5.3.1 Some early retirements are not sustainable by reason of redundancy
and therefore the employee would not be eligible for a redundancy
payment, but nevertheless the retirement would be in the interests of
5.3.2 An employee could retire in the interests of efficiency of the service
from age 55. Efficiency retirements may be considered at the
Council’s discretion, in the following circumstances:
1. The employee is unable to cope with or implement changes
required by management in working methods and practices
without causing employee or industrial relations difficulties
2. Whilst instances of ill health should normally be dealt with using
the Council’s Managing Attendance Policy, ill health retirement
or early release of pension benefits under regulation 30 of the
Local Government pension regulations amendments 2007,
there are instances when the health of an individual may affect
their performance but may not result in sickness absence
invoking any of the above. Where the employee’s performance
is affected by their health, retirement in the efficiency of the
service could be considered.
5.3.3 Employees qualify for an immediate pension if they are retired early on
in the interest of the efficiency of the service and are aged 55 or over
with 3 months’ membership or have transferred pension rights of any
length into the LGPS from another scheme.
5.3.4 Before supporting early retirement under the efficiency criteria
mangers must consider the costs of releasing the employee’s pension
benefit early in comparison to other options or costs to improve the
efficiency of the service. For example, the cost and feasibility of
providing further training and support for an employee who is unable to
cope with the workplace changes; or whether an employee has skills
that could be utilised in other areas of work and then consideration
could be given as to whether it is feasible to re-deploy the staff
(The process is outlined in the Retirement policy)
5.4 Early Retirement under Pension Regulation 30
5.4.1 There may be times where an employee’s personal circumstances have
changed and they wish to leave employment altogether. As a result of
leaving paid work, an employee may find themselves in a financial
hardship situation. Therefore under Regulation 30 of the Pension
Regulations, the Council may consider requests for early release of
pension benefits from an employee on compassionate grounds.
5.4.2 The Council has previously agreed to the circumstances that now fall
within Regulation 30 (previously Regulation 31), that the early payment
of pension benefits under the provision, either with or without actuarial
reductions, would not be approved unless the employee’s personal
circumstances were such that hardship would otherwise be caused.
5.4.3 Examples of hardship outlined were:-
a) Where the employee is the primary carer of a dependant relative;
b) Where the employee requires care themselves;
c) Where the employee is unfit to carry out his/her duties, but,
because of the more stringent rules, is unable to retire on the
grounds of ill-health.
5.4.4 An employee who is aged 55 or more can make a request to leave, or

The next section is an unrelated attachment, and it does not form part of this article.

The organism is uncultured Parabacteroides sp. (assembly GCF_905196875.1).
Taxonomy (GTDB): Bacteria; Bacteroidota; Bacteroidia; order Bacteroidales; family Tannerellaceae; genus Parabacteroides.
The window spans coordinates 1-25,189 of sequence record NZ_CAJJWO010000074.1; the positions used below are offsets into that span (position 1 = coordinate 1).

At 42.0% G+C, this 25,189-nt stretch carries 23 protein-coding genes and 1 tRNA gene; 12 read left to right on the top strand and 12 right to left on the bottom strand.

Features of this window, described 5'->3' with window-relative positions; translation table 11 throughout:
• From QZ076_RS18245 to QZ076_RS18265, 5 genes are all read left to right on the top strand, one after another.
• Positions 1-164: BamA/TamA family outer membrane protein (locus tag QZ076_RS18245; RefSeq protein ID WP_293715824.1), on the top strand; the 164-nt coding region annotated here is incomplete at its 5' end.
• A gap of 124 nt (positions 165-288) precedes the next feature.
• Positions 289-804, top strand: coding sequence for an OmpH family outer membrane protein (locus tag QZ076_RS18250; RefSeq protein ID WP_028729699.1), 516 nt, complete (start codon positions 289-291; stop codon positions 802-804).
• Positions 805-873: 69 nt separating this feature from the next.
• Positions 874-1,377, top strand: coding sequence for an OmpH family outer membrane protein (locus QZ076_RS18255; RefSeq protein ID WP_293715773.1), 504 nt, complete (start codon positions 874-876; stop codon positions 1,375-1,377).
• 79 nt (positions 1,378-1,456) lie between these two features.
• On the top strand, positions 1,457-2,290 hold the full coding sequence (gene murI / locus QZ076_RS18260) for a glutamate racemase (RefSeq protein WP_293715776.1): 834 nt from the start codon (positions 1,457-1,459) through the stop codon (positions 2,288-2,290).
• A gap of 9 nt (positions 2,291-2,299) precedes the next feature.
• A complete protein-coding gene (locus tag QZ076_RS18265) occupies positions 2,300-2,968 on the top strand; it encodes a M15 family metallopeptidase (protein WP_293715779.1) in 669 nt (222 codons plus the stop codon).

can have already left Local Government employment, to request
immediate payment of his/her pension benefits. The employer’s
consent is required for the release of pension benefits, if the employee
is under 60 years of age and an actuarial reduction will apply if the
employee’s age and pension scheme membership when added
together amount to less than 85. The costs must be considered in all
cases as to whether the request can be approved. It is at the Council’s
discretion that consideration can be given to waive any actuarial
reductions to the employee’s benefits.
(There is more information outlined in the Retirement policy)
6. FLEXIBLE RETIREMENT
6.1 Flexible retirement is another approach to part-time/flexible working
which helps to prepare employees for retirement. The Council
promotes flexible working for all employees, wherever possible, and
written within the Pension Regulations employees aged 55 and over,
can either request a reduction in working hours or can apply for a lower
graded post, and at the same time receive part or all of their accrued
pension benefits. The Council’s consent is required both in terms of
reducing hours, i.e. for consideration of issues related to flexible
working, and releasing pension benefits as there are costs associated
with releasing benefits early. For employees over 60 accrued pension
benefits are not subject to any enhancements from the Council.
6.1.1 Flexible working hours could help the customer service in many ways.
The Council may be able to offer longer opening times, more
experienced staff and a better overall service. The main gain for
employees, from flexible working arrangements, is the increased
opportunity to fit other commitments and activities in with work, and
make better use of their free time or to assist them with a wind down
towards future retirement. Utilising this flexibility may require detailed
planning in areas of work which do not normally lend itself to a flexible
6.1.2 If part time/flexible working is requested managers have to take into
account the extra costs of induction, training and administration of
appointing people to part time posts or the remaining hours vacated by
an employee. Managers have to consider on a case by case basis the
feasibility of reducing hours for flexible retirement if the post holder
manages staff, for example, whether it is possible for staff to work for
6.1.3 When considering applications for flexible retirement, both the
employee and their manager should take advice from South Yorkshire
Pensions. There may be implications for the employee’s pension
benefit when accessing their pension early and for the manager there
may be the potential financial implications for the Council, which have
to be considered.